What is it?
De Quervain’s tenosynovitis is a painful condition affecting the tendons on the thumb side of the wrist. If you have De Quervain’s tensosynovitis, you will probably feel pain when you turn your wrist, grasp anything or make a fist.
Although the exact cause of De Quervain’s tenosynovitis isn’t known, any activity that relies on repetitive hand or wrist movement – such as working in the garden, playing golf or racket sports, or lifting a baby – can make it worse.
What are the symptoms?
Symptoms of De Quervain’s tenosynovitis include:
- Pain near the base of the thumb
- Swelling near the base of the thumb
- Difficulty moving the thumb and wrist when doing something that involves grasping or pinching
- A ‘sticking’ or ‘stop-and-go’ sensation in the thumb when moving it
If the condition goes too long without treatment, the pain may spread farther into the thumb or forearm or both. Moving the thumb or wrist may make the pain worse.
What are the causes?
De Quervain’s tenosynovitis affects the two tendons on the thumb side of the wrist. Chronic overuse, such as repeating a particular hand motion day after day, may irritate the covering around the tendons. If the covering becomes irritated, the tendons can thicken and swell. This thickening and swelling restrict the movement of the tendons through the small tunnel that connects them to the base of the thumb.
Other causes of De Quervain’s tenosynovitis include:
- Inflammatory arthritis, such as rheumatoid arthritis
- Direct injury to the wrist or tendon, which may cause scar tissue that restricts movement of the tendons
- Fluid retention, such as from changes in hormones during pregnancy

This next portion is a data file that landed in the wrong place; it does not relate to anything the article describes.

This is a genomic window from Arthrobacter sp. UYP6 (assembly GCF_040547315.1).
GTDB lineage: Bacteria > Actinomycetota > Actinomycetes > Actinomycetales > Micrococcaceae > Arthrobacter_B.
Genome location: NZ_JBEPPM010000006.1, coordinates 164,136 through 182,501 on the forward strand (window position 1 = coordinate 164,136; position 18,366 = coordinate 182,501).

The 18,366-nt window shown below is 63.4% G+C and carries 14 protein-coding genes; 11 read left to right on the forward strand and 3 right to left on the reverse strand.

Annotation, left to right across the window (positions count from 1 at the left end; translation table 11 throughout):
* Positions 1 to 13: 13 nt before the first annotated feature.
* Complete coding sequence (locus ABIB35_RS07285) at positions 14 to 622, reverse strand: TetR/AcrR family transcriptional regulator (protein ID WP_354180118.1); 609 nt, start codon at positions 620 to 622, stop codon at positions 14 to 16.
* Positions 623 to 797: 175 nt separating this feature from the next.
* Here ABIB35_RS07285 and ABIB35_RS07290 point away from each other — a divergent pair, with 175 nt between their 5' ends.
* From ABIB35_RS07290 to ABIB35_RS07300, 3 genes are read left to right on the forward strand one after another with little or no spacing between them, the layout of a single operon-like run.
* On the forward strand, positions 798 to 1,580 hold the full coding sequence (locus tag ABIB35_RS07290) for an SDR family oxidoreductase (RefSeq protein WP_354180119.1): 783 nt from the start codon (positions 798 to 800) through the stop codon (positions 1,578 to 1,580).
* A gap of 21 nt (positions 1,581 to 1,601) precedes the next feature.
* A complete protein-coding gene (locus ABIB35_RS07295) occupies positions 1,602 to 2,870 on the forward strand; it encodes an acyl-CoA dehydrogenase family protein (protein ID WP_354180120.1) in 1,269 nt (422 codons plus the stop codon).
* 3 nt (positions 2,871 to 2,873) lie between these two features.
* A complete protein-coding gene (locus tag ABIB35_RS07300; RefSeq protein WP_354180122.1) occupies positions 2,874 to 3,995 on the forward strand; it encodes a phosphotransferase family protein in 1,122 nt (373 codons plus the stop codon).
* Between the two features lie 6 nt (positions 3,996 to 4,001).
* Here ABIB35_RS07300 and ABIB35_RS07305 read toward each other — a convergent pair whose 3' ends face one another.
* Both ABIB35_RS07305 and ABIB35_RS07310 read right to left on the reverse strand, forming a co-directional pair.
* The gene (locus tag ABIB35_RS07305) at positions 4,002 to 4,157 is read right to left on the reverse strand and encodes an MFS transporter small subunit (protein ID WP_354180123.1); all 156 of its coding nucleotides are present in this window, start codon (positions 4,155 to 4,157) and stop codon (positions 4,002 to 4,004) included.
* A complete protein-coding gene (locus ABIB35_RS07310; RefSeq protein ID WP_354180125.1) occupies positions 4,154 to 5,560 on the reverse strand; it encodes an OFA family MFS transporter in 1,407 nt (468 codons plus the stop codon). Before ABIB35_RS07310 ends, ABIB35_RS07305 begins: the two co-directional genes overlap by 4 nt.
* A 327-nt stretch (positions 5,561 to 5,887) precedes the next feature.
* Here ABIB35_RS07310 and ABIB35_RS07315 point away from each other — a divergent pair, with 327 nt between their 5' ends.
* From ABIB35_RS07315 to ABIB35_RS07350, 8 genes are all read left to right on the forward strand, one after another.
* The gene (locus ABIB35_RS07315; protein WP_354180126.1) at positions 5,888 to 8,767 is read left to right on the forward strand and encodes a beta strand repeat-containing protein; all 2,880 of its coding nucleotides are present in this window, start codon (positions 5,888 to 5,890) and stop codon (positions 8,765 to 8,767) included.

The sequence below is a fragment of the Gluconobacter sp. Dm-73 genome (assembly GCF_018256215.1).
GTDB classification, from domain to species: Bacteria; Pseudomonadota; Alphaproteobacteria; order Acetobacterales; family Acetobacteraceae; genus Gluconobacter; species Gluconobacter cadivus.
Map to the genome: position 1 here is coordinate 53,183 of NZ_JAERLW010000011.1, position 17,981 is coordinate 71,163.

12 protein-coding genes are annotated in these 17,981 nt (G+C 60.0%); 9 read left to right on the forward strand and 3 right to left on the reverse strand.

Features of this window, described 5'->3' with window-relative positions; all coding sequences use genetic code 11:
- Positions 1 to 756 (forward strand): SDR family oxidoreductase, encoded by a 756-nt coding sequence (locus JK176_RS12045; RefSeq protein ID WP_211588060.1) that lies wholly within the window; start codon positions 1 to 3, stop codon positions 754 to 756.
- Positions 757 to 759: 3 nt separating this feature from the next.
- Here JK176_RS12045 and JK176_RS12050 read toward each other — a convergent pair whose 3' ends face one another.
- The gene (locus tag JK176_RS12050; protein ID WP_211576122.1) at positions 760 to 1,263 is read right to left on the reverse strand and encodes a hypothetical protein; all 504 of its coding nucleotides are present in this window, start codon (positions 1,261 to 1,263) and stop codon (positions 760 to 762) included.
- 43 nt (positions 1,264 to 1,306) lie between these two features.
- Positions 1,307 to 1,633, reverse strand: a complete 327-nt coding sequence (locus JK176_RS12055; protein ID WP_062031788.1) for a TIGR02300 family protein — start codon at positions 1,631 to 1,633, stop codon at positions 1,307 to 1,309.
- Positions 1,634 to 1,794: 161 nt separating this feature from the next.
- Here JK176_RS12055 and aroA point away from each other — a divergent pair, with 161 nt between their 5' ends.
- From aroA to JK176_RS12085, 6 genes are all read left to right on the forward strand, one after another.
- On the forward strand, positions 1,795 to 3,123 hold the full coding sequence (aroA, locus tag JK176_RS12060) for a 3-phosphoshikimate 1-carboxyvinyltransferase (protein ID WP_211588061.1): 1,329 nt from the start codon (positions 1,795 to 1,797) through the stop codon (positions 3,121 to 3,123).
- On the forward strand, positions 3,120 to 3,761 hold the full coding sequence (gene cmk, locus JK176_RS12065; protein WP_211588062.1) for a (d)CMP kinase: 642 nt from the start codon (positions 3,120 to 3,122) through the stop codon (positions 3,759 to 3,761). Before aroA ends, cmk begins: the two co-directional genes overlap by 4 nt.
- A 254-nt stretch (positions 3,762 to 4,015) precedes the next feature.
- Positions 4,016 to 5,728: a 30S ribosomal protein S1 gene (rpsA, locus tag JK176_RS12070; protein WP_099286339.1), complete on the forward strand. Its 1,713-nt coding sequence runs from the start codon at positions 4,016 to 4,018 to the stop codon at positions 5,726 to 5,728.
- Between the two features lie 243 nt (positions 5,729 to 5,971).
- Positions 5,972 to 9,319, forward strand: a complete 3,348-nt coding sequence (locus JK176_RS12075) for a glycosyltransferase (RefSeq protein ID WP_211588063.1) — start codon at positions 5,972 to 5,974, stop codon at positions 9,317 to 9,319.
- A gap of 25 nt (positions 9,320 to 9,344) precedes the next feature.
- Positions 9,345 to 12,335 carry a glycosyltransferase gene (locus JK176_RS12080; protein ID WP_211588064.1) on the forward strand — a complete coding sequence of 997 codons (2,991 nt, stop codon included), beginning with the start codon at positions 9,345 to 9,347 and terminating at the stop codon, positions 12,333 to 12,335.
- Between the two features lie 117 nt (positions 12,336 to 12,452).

What are the risk factors?
Risk factors for De Quervain’s tenosynovitis include:
- Age: People between the ages of 30 and 50 have a higher risk of developing De Quervain’s tenosynovitis than do people in other age groups, including children.
- Sex: The condition is more common in women
- Being pregnant: The condition may be associated with pregnancy
- Baby care: Lifting a child repeatedly involved using the thumbs as leverage and may be associated with the condition.
- Jobs or hobbies that involved repetitive hand and wrist motions: These may contribute to De Quervain’s tenosynovitis.
Can Physiotherapy help?
Physiotherapy can aid with management of De Quervain’s tenosynovitis in the following ways:
- Advice and education regarding a period of rest and avoiding repetitive or aggravating movements
- Provision of a removable splint that keeps the wrist straight and the thumb still in a comfortable position, helps to improve pain, especially when worn at night
- Use of heat/ice packs – heat can help relax and loosen tight musculature. And ice can be used to help relieve inflammation of the extensor sheath
- Advice regarding modification of tasks, for example better workplace ergonomics, correct lifting technique, adjustment of grip for racket sports
- Provision of a graded and gradual strengthening programme including isometric, eccentric and concentric inner range exercises
- Taping can be used to decrease pain and improve function
If you have noticed any pain or swelling near the thumb or are having difficulty with thumb movements, book in to see one of our experienced Physios at Bend + Mend, who can help to get you back to your normal activities.